by Jennifer Powell
Scott Forest was just a few weeks into his role as a project manager for one of Park Street’s Covid-19 Rapid Response Teams when he was diagnosed with colon cancer.
Although faced with months of treatment that would alter his days and sap his energy, he chose to stay in the position. It turned out to be a good decision in ways that he did not anticipate.
The Covid-19 Rapid Response Teams were created to make connections with and support community organizations. Each team is led by two project managers who define needs and orchestrate activities.
Scott’s team, which he leads with Ruthie Chen, was assigned to Boston Health Care for the Homeless. That organization serves 11,000 homeless individuals a year providing comprehensive care from preventive dental services to disease management. The Park Street team hoped to be able to encourage the group’s health care providers while supporting their work.
Things didn’t go as planned, however. Before Scott’s diagnosis, the team had struggled to connect with BCHC. While initially receptive, BHCH leaders stopped being responsive. The project managers were preparing to direct their efforts elsewhere when the organization got back in touch.
With things finally on track, Scott wanted to stay involved despite what he faced personally.
Scott, a structural engineer who lives in the Back Bay with his wife, Ashley, and son Reilley, has been attending Park Street Church since 2014. He grew up in central Massachusetts where his mother attended a Pentecostal church. But he developed his own relationship with God after college while living in California.
The cancer diagnosis pulled him in a direction he didn’t want to go.
“Humility is not thinking less of yourself, it’s thinking about yourself less often,” he explained. “This project helps me fight that tendency to hunker down and just take care of myself. The more I think about other people, the more it helps me spiritually and emotionally.”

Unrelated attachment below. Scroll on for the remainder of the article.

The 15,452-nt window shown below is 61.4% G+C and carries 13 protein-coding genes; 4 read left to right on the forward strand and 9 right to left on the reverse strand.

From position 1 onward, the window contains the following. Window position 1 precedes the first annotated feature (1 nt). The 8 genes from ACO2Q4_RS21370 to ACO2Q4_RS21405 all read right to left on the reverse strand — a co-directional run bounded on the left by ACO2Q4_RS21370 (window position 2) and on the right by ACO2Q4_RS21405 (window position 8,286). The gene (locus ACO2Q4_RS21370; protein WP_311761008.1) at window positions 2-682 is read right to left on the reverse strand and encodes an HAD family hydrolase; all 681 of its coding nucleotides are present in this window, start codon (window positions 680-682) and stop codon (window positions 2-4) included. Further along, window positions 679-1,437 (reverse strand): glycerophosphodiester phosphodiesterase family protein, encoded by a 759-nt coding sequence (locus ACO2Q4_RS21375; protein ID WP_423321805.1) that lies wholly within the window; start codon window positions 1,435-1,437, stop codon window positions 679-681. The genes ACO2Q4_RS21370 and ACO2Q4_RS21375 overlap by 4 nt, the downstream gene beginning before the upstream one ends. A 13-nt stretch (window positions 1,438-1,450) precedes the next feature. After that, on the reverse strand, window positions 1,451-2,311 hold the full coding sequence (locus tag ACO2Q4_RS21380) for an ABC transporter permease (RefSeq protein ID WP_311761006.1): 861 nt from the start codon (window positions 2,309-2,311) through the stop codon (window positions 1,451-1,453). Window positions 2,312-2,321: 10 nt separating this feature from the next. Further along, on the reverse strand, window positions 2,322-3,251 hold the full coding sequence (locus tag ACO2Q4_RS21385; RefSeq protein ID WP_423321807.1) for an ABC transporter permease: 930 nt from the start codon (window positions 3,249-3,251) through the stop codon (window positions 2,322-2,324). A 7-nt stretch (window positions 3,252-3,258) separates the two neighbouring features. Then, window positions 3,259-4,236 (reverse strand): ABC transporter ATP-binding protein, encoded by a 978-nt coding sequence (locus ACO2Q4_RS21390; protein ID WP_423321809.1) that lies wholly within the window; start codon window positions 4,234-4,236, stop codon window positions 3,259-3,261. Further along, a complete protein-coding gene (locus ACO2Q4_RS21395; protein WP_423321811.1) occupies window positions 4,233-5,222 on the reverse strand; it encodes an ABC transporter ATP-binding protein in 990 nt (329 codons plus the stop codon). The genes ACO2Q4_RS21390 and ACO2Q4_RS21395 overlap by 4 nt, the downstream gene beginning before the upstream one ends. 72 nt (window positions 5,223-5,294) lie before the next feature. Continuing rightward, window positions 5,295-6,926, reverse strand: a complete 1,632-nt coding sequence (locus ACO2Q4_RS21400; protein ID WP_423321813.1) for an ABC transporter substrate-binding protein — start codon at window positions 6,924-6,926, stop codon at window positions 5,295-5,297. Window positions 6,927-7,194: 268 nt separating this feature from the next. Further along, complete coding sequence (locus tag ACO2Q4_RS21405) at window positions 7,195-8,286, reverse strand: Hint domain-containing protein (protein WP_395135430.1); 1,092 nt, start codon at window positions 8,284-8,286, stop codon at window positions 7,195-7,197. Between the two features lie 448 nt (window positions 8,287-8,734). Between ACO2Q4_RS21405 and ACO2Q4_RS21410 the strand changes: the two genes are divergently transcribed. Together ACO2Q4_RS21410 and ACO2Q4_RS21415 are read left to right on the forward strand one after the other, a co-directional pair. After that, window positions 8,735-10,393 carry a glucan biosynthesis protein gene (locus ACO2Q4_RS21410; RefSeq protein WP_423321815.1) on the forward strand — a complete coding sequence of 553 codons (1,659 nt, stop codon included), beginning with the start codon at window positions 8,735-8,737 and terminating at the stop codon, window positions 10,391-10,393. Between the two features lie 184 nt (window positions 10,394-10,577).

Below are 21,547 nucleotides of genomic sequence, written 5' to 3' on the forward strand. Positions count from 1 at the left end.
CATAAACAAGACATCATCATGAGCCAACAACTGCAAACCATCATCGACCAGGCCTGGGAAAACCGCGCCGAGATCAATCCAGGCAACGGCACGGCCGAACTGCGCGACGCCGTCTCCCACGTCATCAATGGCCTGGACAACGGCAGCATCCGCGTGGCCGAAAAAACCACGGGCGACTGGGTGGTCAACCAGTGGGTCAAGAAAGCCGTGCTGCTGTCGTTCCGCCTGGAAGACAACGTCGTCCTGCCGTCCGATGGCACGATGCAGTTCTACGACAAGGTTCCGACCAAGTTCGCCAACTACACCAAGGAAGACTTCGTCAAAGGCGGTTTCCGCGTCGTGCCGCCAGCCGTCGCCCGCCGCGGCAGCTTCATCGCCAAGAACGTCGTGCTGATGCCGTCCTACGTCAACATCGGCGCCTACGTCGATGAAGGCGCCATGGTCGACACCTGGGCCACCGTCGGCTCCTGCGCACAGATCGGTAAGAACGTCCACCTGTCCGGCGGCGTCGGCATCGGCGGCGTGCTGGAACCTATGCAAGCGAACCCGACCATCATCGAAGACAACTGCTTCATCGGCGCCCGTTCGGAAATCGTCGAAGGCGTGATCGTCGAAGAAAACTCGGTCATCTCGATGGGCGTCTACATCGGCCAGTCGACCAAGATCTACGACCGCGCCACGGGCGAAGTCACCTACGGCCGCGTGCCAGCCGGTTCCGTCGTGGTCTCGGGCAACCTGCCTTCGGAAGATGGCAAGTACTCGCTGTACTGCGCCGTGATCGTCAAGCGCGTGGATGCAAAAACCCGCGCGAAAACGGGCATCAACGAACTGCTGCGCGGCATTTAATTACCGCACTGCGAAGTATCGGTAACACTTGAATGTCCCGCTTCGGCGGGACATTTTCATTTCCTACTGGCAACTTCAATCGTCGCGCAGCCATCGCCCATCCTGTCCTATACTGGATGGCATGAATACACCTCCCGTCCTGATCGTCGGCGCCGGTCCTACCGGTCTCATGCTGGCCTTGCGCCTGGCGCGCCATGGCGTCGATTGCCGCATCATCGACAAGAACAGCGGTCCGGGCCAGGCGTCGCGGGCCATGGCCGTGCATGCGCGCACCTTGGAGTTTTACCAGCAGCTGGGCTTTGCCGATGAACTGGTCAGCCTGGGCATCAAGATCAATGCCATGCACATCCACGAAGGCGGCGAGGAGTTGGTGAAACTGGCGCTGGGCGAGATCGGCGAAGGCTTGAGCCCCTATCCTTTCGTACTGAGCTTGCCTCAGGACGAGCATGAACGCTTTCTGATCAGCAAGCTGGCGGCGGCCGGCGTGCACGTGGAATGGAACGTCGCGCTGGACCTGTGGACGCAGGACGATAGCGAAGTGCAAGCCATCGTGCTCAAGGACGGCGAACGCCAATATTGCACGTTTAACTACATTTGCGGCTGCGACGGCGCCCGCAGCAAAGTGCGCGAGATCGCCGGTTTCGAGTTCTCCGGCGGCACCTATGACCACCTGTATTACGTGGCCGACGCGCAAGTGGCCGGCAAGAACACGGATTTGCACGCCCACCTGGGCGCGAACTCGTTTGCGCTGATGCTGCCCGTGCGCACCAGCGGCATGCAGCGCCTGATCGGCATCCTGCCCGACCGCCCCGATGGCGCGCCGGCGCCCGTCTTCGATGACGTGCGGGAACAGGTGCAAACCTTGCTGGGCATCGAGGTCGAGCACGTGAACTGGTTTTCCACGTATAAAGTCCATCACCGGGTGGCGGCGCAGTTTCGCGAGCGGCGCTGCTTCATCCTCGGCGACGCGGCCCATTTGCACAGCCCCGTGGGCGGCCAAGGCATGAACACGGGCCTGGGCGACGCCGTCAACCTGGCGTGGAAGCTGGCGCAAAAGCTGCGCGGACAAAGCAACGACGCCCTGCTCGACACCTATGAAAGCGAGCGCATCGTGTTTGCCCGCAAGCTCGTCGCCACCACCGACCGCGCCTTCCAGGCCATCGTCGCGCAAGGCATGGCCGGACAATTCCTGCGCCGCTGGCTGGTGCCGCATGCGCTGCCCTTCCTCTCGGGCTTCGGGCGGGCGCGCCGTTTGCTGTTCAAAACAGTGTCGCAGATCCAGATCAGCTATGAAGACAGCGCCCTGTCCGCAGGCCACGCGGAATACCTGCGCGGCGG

“Your life is a gift. Even when things are hard, you can care for others and love others the way Jesus did,” Scott said.
The Park Street team has been selling items through Facebook to raise money for BHCH and it’s been putting together care packages for those who receive care from the organization. Recently, they completed 25 packages including 5 for younger children, 5 for older children, and 15 for adults.
While Scott has been able to minister to the city through the team, he couldn’t have known how important the team would be for him and his family.
“They pray for us, they bring us food, they love us and they encourage us,” Scott said. “I met these folks not long ago and within just a few weeks, they’ve come to mean so much to us.”
Scott said he has received from his team has helped to build his trust in God through his current challenges.
“People are praying constantly and that really reassures me,” he said. “Someone will text me a verse and then I will get that same verse from someone else and I know God is reaching out.”
He sites Pslam 34 as a source of reassurance.
19 The righteous person may have many troubles,
but the Lord delivers him from them all;
20 he protects all his bones,
not one of them will be broken.
“It’s not necessarily physical protection, but rather spiritual. I’ve been saved by grace. Troubles are temporary. I am so grateful that I am protected and I don’t have to worry about my salvation,” Scott said. “It’s hard not to trust that it’s going to be okay when I am getting so much support.”